Asia bourses cautious as Korean Peninsula tensions weigh

Stock markets in Asia closed Tuesday mixed after cautious trade after stocks stumbled and investors turned to safe haven assets on the back of North Korea’s recent nuclear test.

The Nikkei 225 fell 0.63 percent, or 122.44 points, to end at 19,385.81.

South Korea’s benchmark Kospi index reversed slight gains made earlier, slipping 0.13 percent to finish the session at 2,326.62, after closing lower by more than 1 percent in the previous session.

Down Under, the S&P/ASX 200 closed moderately higher, edging up 0.07 percent to end at 5,706, with falls in the utilities sub-index offset by gains in gold stocks.

Hong Kong’s Hang Seng Index slid 0.05 percent by 3:11 p.m. HK/SIN after trading higher for most of the session. Mainland stocks were resilient: The Shanghai Composite gained 0.16 percent, or 5.5463 points, to close at 3,385.1293 and the Shenzhen Composite inched higher by 0.204 percent, or 4.0163 points, to end at 1,972.1382.

Tensions on the Korean Peninsula remained in focus after South Korean media reported on Tuesday that North Korea was transporting what could be an intercontinental ballistic missile (ICBM).

The U.S. on Monday called for the “strongest possible” sanctions to be imposed on North Korea a day after the North said it had tested a hydrogen bomb. President Donald Trump also spoke to South Korean President Moon Jae-in on the phone, during which he gave “conceptual approval” for South Korea to purchase billions of dollars in weapons from the U.S., Reuters said.

Meanwhile, South Korea would proceed with the rolling out an anti-missile system that had drawn China’s ire, according to Reuters.

Gold prices were near their strongest levels in around 11 months, remaining supported by safe haven demand. Spot gold stood at $1,335.21 an ounce at 3:03 p.m. HK/SIN after touching as high as $1,337.98 earlier in the session.

Meanwhile, the yen — often regarded as a safe haven currency — firmed during the session, trading at 109.28 yen to the dollar compared to Monday’s close of 109.70 yen.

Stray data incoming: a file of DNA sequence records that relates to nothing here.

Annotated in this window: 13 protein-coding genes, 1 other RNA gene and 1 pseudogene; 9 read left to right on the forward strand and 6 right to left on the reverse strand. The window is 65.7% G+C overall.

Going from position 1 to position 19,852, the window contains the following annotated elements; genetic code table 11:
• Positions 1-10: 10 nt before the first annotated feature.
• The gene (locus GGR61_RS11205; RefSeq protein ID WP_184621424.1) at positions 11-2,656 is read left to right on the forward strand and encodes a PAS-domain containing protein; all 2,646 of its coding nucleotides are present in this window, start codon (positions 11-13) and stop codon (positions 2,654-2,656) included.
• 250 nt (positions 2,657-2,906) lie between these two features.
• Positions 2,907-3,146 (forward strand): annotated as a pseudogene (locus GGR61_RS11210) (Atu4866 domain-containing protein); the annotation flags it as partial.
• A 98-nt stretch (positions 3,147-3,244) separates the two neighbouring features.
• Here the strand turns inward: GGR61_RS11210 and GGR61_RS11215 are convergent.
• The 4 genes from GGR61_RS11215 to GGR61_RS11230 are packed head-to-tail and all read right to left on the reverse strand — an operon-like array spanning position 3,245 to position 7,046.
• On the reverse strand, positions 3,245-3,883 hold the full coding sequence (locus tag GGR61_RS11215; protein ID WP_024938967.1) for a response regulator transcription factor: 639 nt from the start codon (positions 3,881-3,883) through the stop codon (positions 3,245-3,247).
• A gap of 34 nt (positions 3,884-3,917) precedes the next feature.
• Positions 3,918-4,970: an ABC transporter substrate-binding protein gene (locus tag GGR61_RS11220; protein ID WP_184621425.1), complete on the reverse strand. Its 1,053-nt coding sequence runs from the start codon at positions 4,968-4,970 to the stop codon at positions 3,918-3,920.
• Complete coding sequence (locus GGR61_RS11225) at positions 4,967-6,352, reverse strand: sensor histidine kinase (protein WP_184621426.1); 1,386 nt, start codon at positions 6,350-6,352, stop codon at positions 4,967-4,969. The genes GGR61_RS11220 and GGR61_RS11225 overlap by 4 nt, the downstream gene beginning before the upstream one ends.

The Korean won clawed back some losses to trade at 1,129.46 won to the dollar after going as low as 1,132.61 won to the dollar overnight. The won had traded around the 1,120 handle at the end of last week.

Stocks in Europe and Asia had closed lower on Monday, with the Nikkei 225 falling 0.93 percent. The pan-European Stoxx 600 experienced more moderate losses, erasing 0.52 percent by the market close.

Despite the move to safety, analysts said market reaction had been relatively muted.

“Risk off sentiment has hardly become evident. Moves back to safe haven or risk-off currencies, [such as] the Japanese yen and the Swiss franc, have been very much at the margin,” National Australia Bank Director of Economics David de Garis said in a Tuesday morning note.

Positive economic data out of China failed to significantly lift sentiment in the region, although Chinese markets mostly traded higher.

China’s Caixin/Markit August services purchasing managers’ index (PMI) on Tuesday showed an increase to 52.7 from 51.5 in the previous month, Reuters reported. The August reading also showed the services sector in the country grew the fastest in three months. The official services reading came in at 53.4 in August — its lowest level since May 2016 — compared to the 54.5 seen in July.

Both Caixin and official manufacturing PMI for August released last week beat expectations, reflecting resilience in China’s manufacturing sector despite concerns of an economic slowdown.

Still, optimism over China’s economic outlook gave copper prices a boost on Tuesday, Reuters reported. Copper prices rose to a new three-year high after climbing as high as $6,946.50 a tonne earlier in the session.

On the energy front, U.S. crude added 0.55 percent to trade at $47.55 a barrel as demand picked up and U.S. refineries started to resume operations. Brent crude slid 0.11 percent to trade at $52.28 a barrel.

Gasoline futures fell 4.13 percent to $1.6757 a gallon, close to levels seen before Hurricane Harvey hit.

In individual stocks, Japanese automakers were mixed despite posting solid August sales figures in China. Toyota sales in the country rose 13.2 percent in August compared to a year ago, according to Nikkei Asian Review. Honda sales picked up 20.6 percent while Mazda sales climbed 8.4 percent, Nikkei said. In reaction, Toyota shares closed up 0.81 percent, Honda edged up 0.23 percent and Mazda fell 0.95 percent by the end of the session.

Meanwhile, South Korean retail names closed mostly lower. Shares of Lotte Shopping and Lotte Himart were down 1.24 percent and 4.53 percent, respectively. The moves came following news that Lotte Duty Free was weighing a decision to withdraw from Incheon International Airport in South Korea. South Korean retailers have had a difficult year owing in part to China’s opposition to the deployment of an anti-missile system in South Korea.

In economic news, the Reserve Bank of Australia left the cash rate unchanged at 1.5 percent on Tuesday, as was widely expected.

The Australian dollar edged up to trade at $0.7972 at 3:08 p.m. HK/SIN, retracing losses made after the RBA’s announcement.

U.S. markets will re-open on Tuesday for trade after taking a break on Monday for Labor Day.

Source: CNBC

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